Nick Griffin MEP has expressed his grave concern at news that BAE Systems is cutting 3,000 defence industry jobs, mostly across the north of England. Within his North West constituency, between Preston and Blackpool, lies the Typhoon fighter plane assembly plant at Warton.
As well as Warton, jobs are likely to go in Samlesbury in Lancashire, and Brough, East Yorkshire.
Union leaders have rightly described defence cuts as a “hammer blow” to the defence industry. There is speculation that 900 jobs will be cut at Brough, 820 at Warton and 560 at Samlesbury, with hundreds more at smaller BAE sites.
BAE Systems owns a 33 per cent stake in the Eurofighter joint venture company, which was established in 1994 in a collaboration between the UK's BAE, EADS in Germany and Spain and Alenia Finmeccanica of Italy.
It is arguably the world's most advanced combat aircraft – capable of reaching speeds of 1.8 mach. BAE makes parts including much of the fuselage and the tail fins. Three thousand staff are employed on the Typhoon programme, mainly at Samlesbury and Warton. However, production of the Typhoon is to be slowed because of a gap between current production and future export orders, as many countries make budget cuts.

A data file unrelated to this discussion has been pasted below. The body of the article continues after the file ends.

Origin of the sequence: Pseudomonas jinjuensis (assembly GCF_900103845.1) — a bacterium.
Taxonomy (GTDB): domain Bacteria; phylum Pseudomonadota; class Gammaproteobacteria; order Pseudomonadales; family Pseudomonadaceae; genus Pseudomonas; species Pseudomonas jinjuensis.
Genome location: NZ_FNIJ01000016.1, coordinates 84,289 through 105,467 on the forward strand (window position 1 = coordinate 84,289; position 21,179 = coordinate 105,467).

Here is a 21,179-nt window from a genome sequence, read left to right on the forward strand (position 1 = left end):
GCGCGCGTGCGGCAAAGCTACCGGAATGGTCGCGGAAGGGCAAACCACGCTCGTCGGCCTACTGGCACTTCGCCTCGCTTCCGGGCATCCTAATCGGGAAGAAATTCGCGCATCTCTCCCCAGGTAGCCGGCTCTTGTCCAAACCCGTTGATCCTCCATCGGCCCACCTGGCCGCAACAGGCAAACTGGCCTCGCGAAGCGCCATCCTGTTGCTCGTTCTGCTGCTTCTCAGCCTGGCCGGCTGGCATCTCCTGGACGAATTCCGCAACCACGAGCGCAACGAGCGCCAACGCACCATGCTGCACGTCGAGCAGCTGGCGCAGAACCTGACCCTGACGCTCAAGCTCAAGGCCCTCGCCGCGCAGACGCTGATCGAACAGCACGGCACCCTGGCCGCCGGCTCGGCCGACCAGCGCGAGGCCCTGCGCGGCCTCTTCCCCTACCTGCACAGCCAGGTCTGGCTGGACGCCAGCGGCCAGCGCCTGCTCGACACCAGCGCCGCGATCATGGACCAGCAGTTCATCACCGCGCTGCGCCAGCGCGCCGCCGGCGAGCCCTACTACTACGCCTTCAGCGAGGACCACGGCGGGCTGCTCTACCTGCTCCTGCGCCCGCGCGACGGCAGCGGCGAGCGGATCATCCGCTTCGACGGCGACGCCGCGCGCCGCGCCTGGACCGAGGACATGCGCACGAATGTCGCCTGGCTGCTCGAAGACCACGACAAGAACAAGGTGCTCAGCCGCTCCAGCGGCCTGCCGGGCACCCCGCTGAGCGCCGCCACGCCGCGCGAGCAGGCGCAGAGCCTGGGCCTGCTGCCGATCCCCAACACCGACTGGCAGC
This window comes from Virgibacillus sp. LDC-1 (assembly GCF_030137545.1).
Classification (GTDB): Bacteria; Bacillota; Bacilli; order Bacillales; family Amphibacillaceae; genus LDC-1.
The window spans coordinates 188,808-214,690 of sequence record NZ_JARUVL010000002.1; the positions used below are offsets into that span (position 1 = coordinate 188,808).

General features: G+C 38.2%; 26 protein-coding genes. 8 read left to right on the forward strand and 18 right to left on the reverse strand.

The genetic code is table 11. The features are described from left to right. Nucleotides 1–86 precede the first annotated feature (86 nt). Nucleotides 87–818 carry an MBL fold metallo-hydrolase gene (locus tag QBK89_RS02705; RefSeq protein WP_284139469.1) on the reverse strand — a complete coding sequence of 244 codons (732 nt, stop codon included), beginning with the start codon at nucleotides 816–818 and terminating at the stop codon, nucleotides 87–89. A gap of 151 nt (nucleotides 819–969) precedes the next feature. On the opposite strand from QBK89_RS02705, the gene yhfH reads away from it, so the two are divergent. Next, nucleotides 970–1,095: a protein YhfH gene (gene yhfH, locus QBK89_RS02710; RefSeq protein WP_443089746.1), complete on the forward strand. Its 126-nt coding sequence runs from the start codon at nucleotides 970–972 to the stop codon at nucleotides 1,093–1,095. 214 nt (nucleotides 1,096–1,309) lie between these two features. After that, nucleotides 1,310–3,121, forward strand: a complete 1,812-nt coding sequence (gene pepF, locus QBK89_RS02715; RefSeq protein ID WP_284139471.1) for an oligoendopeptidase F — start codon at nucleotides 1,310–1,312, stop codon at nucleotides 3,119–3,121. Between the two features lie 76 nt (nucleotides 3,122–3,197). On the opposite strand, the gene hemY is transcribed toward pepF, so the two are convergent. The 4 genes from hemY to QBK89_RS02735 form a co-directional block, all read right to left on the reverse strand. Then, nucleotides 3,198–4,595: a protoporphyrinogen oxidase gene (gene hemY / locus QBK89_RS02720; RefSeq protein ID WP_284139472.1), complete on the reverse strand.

Nick Griffin MEP commented: "This is another blow for UK manufacturing and will hit Lancashire and Yorkshire hard. It isn't just the job losses at BAE, which are bad news enough, but also other jobs which rely on them in the local economies. In the bankers’ recession it is going to be difficult for people to find new work, and that's bad for them and their families."
Last year's defence review already adversely affected jobs at BAE, with up to 2,500 jobs being cut as a direct result of government decisions.
Ian Godden, chairman of ADS, the UK's aerospace, defence and security trade organisation, said: "There is real concern in the industry that recent news of potential job losses are only the tip of the iceberg.
"With defence currently supporting over 300,000 jobs, the 10 per cent cut in Government defence spending is estimated to lead to the loss of between 20,000 and 30,000 highly skilled jobs in the UK, often in localities where deprivation is already above the national average.
"The current approach to defence spending causes the country to go in the opposite direction to stated Government policy on rebalancing the economy towards high-technology, advanced manufacturing with support for small businesses."